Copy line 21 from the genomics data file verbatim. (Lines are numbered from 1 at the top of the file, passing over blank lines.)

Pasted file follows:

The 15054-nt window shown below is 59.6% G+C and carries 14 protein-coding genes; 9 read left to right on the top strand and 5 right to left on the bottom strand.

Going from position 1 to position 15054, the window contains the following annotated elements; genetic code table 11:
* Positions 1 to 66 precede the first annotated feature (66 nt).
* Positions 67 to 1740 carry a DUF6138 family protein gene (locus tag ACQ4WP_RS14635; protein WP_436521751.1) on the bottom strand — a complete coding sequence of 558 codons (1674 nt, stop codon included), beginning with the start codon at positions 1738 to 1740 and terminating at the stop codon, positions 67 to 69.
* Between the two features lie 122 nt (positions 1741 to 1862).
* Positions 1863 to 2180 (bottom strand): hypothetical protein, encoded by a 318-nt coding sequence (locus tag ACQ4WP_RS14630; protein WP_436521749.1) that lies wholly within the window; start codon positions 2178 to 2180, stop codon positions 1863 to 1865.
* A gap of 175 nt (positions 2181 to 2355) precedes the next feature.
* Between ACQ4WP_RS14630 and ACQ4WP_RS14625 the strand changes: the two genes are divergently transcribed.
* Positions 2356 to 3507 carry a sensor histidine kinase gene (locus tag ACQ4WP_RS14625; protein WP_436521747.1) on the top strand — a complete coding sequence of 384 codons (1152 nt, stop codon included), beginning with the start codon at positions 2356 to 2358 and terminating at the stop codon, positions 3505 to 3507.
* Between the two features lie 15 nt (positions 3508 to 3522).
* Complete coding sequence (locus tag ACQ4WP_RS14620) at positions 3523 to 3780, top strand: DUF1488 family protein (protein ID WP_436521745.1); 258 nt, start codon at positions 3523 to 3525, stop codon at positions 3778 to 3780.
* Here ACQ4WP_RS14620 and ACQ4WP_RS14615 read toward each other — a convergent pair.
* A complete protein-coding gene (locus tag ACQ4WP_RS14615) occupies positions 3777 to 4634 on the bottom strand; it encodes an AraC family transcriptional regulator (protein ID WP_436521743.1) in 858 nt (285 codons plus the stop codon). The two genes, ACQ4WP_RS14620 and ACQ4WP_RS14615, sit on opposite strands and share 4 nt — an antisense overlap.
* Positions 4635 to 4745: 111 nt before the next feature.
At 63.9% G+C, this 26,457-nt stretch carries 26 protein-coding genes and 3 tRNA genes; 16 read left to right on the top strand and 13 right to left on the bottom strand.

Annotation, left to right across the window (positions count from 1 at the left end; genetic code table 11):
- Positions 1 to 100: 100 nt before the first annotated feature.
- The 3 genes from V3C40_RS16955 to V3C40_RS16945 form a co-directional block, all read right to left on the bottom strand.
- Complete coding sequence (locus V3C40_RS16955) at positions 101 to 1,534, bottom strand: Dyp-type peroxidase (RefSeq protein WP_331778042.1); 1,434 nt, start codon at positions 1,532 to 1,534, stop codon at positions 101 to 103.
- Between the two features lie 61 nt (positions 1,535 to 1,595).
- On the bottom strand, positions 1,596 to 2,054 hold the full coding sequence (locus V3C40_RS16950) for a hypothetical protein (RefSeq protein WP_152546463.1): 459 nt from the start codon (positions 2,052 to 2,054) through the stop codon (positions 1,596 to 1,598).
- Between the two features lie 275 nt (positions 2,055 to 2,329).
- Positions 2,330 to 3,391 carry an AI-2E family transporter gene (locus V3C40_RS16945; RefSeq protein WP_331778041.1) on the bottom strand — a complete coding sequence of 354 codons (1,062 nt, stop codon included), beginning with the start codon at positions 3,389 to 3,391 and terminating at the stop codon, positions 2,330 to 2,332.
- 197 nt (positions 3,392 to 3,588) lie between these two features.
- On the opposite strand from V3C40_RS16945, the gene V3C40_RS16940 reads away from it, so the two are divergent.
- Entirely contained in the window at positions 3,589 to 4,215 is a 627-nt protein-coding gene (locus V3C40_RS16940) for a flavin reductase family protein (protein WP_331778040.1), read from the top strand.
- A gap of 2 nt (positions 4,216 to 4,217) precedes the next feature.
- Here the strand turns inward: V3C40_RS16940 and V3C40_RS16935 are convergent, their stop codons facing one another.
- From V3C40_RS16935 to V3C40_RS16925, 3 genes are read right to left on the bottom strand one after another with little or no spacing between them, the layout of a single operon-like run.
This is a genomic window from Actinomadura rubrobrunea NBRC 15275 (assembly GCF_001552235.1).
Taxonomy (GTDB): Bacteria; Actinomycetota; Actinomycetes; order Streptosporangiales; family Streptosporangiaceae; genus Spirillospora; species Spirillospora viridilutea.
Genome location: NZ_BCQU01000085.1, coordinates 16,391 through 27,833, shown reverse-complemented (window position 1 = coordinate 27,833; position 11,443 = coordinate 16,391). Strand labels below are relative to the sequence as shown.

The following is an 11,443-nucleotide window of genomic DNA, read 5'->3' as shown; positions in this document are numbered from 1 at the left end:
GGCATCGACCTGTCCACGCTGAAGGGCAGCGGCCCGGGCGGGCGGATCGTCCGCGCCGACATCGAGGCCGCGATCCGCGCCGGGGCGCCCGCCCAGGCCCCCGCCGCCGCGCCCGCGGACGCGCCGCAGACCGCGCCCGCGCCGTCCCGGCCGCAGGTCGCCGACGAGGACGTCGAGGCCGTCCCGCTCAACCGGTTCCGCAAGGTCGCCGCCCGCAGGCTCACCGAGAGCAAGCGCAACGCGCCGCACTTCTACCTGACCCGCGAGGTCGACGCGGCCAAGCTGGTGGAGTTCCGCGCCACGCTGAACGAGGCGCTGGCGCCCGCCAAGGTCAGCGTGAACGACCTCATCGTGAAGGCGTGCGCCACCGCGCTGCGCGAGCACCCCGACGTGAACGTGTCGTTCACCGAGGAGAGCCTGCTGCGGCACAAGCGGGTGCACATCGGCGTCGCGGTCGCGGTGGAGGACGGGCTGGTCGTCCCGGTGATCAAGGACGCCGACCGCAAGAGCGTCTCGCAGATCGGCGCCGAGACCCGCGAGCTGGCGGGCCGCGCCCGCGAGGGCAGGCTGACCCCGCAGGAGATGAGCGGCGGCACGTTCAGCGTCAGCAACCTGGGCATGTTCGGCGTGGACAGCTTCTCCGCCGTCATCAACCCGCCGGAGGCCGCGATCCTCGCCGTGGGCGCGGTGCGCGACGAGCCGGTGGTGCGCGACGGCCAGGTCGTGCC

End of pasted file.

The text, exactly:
- On the bottom strand, positions 1,596 to 2,054 hold the full coding sequence (locus V3C40_RS16950) for a hypothetical protein (RefSeq protein WP_152546463.1): 459 nt from the start codon (positions 2,052 to 2,054) through the stop codon (positions 1,596 to 1,598).